Keep Yourself Safe

The Foreign and Commonwealth office (FCO), provide excellent information about personal safety and security. They have information for many different types of travel and also give advice on travel to specific destinations in times of political unrest and natural disasters. Before Travelling, particularly if you are travelling to a country that may have security or health risks you should visit their website for up to date information and advice. 

Always leave information with your Department about your destination, travel arrangements, your return date, and how you can be contacted if an emergency arises while you are away.

Accidents are the major leading cause of death in travellers abroad, predominately road traffic accidents and swimming/water accidents. You can help prevent them by following sensible precautions.

  • Avoid alcohol and food before swimming
  • Never dive into water where the depth is uncertain
  • Only swim in safe water – beware of currents, sharks, jellyfish etc.
  • Avoid alcohol when driving
  • Avoid hiring motorcycles and mopeds
  • If hiring a car, rent a large one if possible and ensure that the tyres, brakes and seat belts are
  • in good condition
  • Always use a seat belt
  • Use reliable taxi firms and know where emergency facilities are

 

Rabies

Rabies is a rare but very serious infection of the brain and nerves. It is usually caught from the bite or scratch of an infected animal, most often a dog.

Rabies is found throughout the world, particularly in Asia, Africa, and Central and South America.

It is not found in the UK except in a small number of wild bats.

It is almost always fatal once symptoms appear, but treatment before this happens is very effective. There is also a vaccine for people at risk of being infected.

Rabies Vaccination

You should consider getting vaccinated against rabies if:

Your travelling to an area where rabies is common, and you plan to stay for a month or more, or there’s unlikely to be quick access to appropriate medical care.

You are travelling to an area where rabies is common, and you plan to do activities that could put you at increased risk of exposure to animals with rabies – such as running or cycling.

Visit a travel clinic, or your G.P. practice, if they offer a travel health service if you think you may need the vaccine.

Even if you have been vaccinated, you should still take precautions to avoid coming into contact with rabies if you are travelling in an area where rabies is found, and get medical help straight away if you have been bitten or scratched.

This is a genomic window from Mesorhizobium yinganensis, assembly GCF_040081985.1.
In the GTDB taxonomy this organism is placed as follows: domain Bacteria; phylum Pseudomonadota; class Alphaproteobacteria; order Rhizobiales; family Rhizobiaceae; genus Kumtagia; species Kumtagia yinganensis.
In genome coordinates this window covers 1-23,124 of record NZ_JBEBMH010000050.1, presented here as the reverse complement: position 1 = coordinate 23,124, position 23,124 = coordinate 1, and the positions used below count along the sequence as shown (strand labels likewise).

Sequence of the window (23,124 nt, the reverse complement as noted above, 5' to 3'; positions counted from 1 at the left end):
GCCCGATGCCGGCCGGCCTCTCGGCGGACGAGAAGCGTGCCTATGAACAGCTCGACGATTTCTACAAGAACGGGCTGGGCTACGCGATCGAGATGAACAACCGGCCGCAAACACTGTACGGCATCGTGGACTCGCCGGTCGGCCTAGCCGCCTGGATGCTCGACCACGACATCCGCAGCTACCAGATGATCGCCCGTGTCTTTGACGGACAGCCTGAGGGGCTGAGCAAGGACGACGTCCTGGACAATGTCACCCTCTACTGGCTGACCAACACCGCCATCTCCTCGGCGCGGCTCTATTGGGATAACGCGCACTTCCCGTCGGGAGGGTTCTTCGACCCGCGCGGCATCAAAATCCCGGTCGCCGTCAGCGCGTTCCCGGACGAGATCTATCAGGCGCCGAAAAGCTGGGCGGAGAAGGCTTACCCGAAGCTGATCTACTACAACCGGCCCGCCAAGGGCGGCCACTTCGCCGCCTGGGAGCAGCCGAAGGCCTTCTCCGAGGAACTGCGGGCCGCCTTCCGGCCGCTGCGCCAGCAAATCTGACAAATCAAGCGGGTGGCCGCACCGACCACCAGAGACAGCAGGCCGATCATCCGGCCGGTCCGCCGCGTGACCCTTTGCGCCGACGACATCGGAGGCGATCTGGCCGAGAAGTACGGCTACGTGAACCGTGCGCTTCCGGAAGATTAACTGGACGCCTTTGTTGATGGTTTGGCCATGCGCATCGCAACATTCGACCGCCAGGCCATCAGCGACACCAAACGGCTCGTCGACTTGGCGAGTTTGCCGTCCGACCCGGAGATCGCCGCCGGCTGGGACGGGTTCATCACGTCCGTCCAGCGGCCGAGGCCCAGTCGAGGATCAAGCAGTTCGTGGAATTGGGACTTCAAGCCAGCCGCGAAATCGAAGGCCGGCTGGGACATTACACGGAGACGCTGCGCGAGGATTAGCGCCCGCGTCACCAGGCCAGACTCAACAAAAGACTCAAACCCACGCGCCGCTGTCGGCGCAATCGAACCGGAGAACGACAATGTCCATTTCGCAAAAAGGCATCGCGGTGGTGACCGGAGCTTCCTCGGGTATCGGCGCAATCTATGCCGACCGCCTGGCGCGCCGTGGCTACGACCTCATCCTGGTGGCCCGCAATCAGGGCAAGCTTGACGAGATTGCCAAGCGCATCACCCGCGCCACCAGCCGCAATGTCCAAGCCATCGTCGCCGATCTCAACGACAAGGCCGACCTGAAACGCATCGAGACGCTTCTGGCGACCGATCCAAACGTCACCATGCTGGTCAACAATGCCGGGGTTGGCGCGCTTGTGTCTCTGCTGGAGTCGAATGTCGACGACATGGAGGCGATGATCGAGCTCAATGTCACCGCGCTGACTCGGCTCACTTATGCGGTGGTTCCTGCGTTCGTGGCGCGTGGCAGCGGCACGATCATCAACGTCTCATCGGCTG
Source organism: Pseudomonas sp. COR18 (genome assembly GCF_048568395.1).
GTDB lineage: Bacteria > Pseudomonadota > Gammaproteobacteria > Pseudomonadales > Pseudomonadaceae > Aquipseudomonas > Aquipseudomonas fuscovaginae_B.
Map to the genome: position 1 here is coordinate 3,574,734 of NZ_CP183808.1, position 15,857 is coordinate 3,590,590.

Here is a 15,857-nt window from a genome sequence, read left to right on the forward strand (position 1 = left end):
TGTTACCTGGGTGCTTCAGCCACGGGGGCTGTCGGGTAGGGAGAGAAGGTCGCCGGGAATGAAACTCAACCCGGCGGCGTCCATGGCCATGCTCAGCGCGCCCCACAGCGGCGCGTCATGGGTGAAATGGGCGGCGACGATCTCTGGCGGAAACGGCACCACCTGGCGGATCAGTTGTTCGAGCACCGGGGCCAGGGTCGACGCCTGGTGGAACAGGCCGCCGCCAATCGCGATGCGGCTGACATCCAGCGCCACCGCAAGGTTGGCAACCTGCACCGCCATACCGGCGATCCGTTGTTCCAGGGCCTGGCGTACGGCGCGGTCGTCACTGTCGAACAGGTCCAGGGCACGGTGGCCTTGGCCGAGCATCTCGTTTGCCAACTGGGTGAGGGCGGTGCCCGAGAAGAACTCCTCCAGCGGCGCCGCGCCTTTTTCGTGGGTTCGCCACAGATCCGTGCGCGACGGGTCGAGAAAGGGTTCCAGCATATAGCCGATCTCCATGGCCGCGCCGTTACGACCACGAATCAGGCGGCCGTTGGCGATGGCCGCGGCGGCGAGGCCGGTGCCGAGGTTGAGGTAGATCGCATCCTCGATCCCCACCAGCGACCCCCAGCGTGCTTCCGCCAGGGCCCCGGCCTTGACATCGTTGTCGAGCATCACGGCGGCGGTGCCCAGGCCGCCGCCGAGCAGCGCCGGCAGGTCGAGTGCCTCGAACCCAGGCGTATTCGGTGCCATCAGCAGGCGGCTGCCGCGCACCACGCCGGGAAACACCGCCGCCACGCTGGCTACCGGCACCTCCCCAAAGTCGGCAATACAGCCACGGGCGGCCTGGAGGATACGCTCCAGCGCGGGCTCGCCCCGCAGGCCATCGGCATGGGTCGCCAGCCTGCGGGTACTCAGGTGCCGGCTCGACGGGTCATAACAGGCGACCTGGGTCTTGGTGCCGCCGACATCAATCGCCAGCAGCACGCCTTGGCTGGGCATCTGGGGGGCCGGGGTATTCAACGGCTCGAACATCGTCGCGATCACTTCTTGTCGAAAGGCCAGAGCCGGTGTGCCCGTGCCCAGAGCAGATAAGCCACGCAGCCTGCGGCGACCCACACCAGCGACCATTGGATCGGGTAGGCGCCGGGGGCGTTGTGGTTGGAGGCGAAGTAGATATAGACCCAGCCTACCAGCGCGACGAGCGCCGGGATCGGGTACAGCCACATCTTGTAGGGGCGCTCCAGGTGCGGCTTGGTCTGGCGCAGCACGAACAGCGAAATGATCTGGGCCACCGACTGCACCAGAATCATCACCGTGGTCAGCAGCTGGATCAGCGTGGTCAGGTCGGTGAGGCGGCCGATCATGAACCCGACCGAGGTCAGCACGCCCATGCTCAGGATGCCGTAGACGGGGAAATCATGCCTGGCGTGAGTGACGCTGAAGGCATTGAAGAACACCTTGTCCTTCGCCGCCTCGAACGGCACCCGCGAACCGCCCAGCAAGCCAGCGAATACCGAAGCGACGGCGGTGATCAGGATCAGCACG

How to avoid being bitten or scratched

All mammals including monkeys can carry rabies. They can spread the infection if they bite or scratch you or lick an open wound.

While travelling in an area where rabies is a risk:

Avoid contact with animals – some infected animals behave strangely, but sometimes there may be no obvious signs that they are infected

Avoid touching dead animals.

For information about areas where rabies is a risk: see:

Gov.UKrabies risk by country

Travel Health Pro: Country Information

What to do if you have been bitten or scratched

If you have been bitten or scratched by an animal in an area with a risk of rabies;

Immediately clean the wound with running water and soap for at least 15 minutes

Disinfect the wound with and alcohol or iodine based disinfectant and apply a simple dressing, if possible

Go to the nearest medical centre, hospital or G.P. surgery as soon as possible and explain that you have been bitten scratched

If this happens while you are abroad, get local medical help immediately. Do not wait until you have returned to the U.K.

If you have already returned to the UK without getting medical advice, it is still vital to get help, even if has been several weeks since you were bitten or scratched.

Post-Exposure treatment is nearly 100% effective if it is started before any symptoms of rabies appear.

Treatment for a bite or scratch

If you have been bitten, scratched or licked by an animal that might have rabies, you may need specialist medical treatment to stop you getting rabies.

This treatment involves:

Cleaning the wound

A course of rabies vaccine – you will need to have 5 doses over a month if you have not been vaccinated before, or 2 doses a few days apart if you have

In some cases, immunoglobulin may be given into and around the wound – this will provide immediate but short-term protection if there is a significant chance that you have been infected.

Treatment should be started as soon as possible, ideally within a few hours of being bitten, scratched or licked.

Rabies in the UK

The UK has been rabies-free since the beginning of the 20th century, with the exception of a rabies-like virus in a species of wild bat called Daubenton’s bats.

There has only been 1 recorded case of someone catching rabies from a bat in the UK. It is also rare for infected bats to spread rabies to other animals.

However, if you find and injured or dead bat, don’t touch it.

There have been four deaths from rabies in the UK since 2000 – all in people who were bitten by dogs abroad.

However, worldwide rabies kills over 55,000 each year.